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I.Z.M. v. Rosemount-Apple Valley-Eagan Public Schools

United States Court of Appeals, Eighth Circuit

July 14, 2017

I.Z.M., by and through his parents and natural guardians, et al. Plaintiffs - Appellants
v.
Rosemount-Apple Valley-Eagan Public Schools, Independent School District No. 196, et al. Defendants - Appellees Council of Parent Attorneys and Advocates, Inc. Amicus on Behalf of Appellants

          Submitted: February 8, 2017

         Appeal from United States District Court for the District of Minnesota - Minneapolis

          Before LOKEN, COLLOTON, and KELLY, Circuit Judges.

          LOKEN, CIRCUIT JUDGE.

         I.Z.M. suffers from severe vision problems, a disability entitling him to a "free appropriate public education" ("FAPE") under the Individuals with Disabilities Education Act ("IDEA"), 20 U.S.C. § 1400 et seq. For ninth grade, I.Z.M. attended Eastview High School, part of Independent School District No. 196 ("the District"), consisting of the public schools in Rosemount, Apple Valley, and Eagan, Minnesota. One FAPE requirement is "special education and related services . . . provided in conformity with the [child's] individualized education program" ("IEP"). 20 U.S.C. § 1401(9)(D). I.Z.M.'s IEP provided that he "will use Braille for all classroom assignments and instruction" and specified other supplemental aids and services to be provided. See § 1414(d)(1)(A)(i)(IV), (d)(3)(B)(iii). Upset with the District's perceived failures in providing these services, I.Z.M. and his parents, L.M. and T.M., [1]filed a complaint with the Minnesota Department of Education. After a four-day evidentiary hearing, a state Administrative Law Judge issued a thirty-nine-page Order and supporting Memorandum concluding that the District provided I.Z.M. a FAPE and dismissing the complaint.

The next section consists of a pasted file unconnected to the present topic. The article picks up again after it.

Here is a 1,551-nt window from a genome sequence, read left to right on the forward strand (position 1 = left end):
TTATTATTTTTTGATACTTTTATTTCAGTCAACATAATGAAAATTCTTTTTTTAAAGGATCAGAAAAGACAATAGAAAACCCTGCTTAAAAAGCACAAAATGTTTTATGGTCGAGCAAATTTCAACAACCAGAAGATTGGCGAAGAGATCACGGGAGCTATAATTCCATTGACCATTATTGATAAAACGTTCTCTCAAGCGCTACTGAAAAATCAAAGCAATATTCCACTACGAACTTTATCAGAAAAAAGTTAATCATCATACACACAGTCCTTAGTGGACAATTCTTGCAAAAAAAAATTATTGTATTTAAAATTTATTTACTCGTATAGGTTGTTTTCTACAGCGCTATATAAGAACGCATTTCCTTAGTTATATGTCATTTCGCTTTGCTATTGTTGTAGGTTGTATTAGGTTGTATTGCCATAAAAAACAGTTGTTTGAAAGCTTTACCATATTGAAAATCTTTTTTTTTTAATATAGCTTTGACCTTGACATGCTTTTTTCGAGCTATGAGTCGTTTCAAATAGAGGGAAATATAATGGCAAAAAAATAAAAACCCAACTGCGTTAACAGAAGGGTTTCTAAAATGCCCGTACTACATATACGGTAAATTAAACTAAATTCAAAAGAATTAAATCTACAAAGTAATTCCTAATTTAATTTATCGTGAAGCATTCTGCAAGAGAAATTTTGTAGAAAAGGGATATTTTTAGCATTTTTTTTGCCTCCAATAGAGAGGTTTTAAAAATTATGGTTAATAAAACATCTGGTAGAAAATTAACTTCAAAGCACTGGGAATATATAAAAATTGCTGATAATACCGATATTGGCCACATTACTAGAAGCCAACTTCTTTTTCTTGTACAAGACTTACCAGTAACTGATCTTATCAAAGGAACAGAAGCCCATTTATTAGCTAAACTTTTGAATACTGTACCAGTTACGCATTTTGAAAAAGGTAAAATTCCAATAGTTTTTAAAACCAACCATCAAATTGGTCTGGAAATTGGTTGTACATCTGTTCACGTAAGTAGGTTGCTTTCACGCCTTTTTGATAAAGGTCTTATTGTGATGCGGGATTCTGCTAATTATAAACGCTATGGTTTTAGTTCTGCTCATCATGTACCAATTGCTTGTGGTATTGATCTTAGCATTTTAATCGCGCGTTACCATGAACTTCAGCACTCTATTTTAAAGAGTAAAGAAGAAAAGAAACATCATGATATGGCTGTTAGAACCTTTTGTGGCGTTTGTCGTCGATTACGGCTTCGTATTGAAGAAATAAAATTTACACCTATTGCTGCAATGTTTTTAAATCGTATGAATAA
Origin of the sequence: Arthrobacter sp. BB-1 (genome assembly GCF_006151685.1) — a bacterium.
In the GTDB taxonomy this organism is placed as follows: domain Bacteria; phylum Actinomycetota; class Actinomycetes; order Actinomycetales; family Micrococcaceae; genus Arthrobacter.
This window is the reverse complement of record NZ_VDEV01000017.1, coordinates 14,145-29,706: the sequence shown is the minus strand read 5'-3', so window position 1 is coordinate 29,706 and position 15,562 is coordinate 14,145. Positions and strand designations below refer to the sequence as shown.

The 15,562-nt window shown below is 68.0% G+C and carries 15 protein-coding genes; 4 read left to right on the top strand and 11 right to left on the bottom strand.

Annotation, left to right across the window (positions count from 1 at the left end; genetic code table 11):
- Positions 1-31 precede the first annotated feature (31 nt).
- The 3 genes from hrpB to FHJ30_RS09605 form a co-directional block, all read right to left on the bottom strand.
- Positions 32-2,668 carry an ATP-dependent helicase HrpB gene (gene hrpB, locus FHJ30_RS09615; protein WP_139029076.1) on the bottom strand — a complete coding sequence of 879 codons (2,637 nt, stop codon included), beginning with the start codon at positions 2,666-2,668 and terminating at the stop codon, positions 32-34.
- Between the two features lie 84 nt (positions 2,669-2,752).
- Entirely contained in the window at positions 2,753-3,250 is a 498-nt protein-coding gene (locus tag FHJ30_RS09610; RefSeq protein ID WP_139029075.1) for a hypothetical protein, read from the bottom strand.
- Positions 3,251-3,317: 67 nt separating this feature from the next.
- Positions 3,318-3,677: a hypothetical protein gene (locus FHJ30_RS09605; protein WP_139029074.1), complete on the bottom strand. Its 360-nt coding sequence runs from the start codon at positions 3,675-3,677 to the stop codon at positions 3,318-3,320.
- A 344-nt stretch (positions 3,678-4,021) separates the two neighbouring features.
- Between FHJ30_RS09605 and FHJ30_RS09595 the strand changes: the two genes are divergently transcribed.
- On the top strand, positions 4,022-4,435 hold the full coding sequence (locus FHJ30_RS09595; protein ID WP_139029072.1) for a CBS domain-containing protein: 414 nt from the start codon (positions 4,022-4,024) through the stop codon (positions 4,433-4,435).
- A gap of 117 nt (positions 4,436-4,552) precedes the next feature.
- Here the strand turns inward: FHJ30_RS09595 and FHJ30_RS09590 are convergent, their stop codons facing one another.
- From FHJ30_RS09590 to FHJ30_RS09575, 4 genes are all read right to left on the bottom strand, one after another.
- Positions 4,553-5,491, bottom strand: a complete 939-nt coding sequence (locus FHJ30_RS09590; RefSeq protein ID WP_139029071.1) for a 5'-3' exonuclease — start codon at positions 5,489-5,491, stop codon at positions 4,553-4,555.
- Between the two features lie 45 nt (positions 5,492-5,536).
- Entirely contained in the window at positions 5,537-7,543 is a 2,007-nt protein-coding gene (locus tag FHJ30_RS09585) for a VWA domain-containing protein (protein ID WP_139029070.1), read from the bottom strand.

I.Z.M. then filed this action in federal court for judicial review of the ALJ's decision, as the IDEA authorizes. See 20 U.S.C. § 1415(i)(2). The Complaint joined non-IDEA claims for relief under Title II of the Americans with Disabilities Act ("ADA"), 42 U.S.C. § 12131 et seq., and § 504 of the Rehabilitation Act of 1973, 29 U.S.C. § 794. The district court[2] granted the District's motions for judgment on the administrative record on the IDEA claim and for summary judgment on the non-IDEA claims. I.Z.M. appeals, arguing the court committed errors of law in dismissing each claim. Reviewing these issues of law de novo, we affirm.

         I. IDEA Issues.

         A.

         The ALJ rejected I.Z.M.'s claim that the District failed to provide a FAPE in five distinct ways. In the district court, I.Z.M. challenged the ALJ's decision on only two issues, so the others need not be considered. The ALJ stated the two issues:

Whether the School District consistently provided accessible, accurate and timely instructional material, especially in Braille, such that the lack of materials denied the Student access to involvement and the ability to make progress in the general education curriculum and to make progress on his IEP goals.